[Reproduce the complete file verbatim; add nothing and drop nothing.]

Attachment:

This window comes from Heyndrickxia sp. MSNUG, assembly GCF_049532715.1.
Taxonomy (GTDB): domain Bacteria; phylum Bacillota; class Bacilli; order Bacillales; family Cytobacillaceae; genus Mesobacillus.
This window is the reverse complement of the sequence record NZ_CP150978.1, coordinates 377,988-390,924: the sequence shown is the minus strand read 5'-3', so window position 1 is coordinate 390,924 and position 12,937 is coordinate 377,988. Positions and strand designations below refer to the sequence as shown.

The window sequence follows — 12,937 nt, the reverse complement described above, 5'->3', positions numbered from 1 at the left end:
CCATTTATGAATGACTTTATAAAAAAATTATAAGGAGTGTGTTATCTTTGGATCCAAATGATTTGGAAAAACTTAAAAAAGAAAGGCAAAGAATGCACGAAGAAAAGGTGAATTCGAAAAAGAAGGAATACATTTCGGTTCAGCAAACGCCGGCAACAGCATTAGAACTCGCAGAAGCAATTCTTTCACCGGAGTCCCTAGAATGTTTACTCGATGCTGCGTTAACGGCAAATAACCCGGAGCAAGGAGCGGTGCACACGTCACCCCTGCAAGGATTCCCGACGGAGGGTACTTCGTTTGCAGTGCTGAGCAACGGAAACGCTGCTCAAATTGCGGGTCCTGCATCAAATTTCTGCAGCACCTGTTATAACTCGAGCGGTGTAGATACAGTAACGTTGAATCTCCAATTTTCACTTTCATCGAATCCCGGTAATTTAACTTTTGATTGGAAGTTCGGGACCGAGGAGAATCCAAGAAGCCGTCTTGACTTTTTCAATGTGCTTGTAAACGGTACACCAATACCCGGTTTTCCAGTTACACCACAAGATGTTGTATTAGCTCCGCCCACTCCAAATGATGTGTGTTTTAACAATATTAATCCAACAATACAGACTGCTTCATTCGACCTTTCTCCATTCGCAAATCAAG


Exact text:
This window comes from Heyndrickxia sp. MSNUG, assembly GCF_049532715.1.
Taxonomy (GTDB): domain Bacteria; phylum Bacillota; class Bacilli; order Bacillales; family Cytobacillaceae; genus Mesobacillus.
This window is the reverse complement of the sequence record NZ_CP150978.1, coordinates 377,988-390,924: the sequence shown is the minus strand read 5'-3', so window position 1 is coordinate 390,924 and position 12,937 is coordinate 377,988. Positions and strand designations below refer to the sequence as shown.

The window sequence follows — 12,937 nt, the reverse complement described above, 5'->3', positions numbered from 1 at the left end:
CCATTTATGAATGACTTTATAAAAAAATTATAAGGAGTGTGTTATCTTTGGATCCAAATGATTTGGAAAAACTTAAAAAAGAAAGGCAAAGAATGCACGAAGAAAAGGTGAATTCGAAAAAGAAGGAATACATTTCGGTTCAGCAAACGCCGGCAACAGCATTAGAACTCGCAGAAGCAATTCTTTCACCGGAGTCCCTAGAATGTTTACTCGATGCTGCGTTAACGGCAAATAACCCGGAGCAAGGAGCGGTGCACACGTCACCCCTGCAAGGATTCCCGACGGAGGGTACTTCGTTTGCAGTGCTGAGCAACGGAAACGCTGCTCAAATTGCGGGTCCTGCATCAAATTTCTGCAGCACCTGTTATAACTCGAGCGGTGTAGATACAGTAACGTTGAATCTCCAATTTTCACTTTCATCGAATCCCGGTAATTTAACTTTTGATTGGAAGTTCGGGACCGAGGAGAATCCAAGAAGCCGTCTTGACTTTTTCAATGTGCTTGTAAACGGTACACCAATACCCGGTTTTCCAGTTACACCACAAGATGTTGTATTAGCTCCGCCCACTCCAAATGATGTGTGTTTTAACAATATTAATCCAACAATACAGACTGCTTCATTCGACCTTTCTCCATTCGCAAATCAAG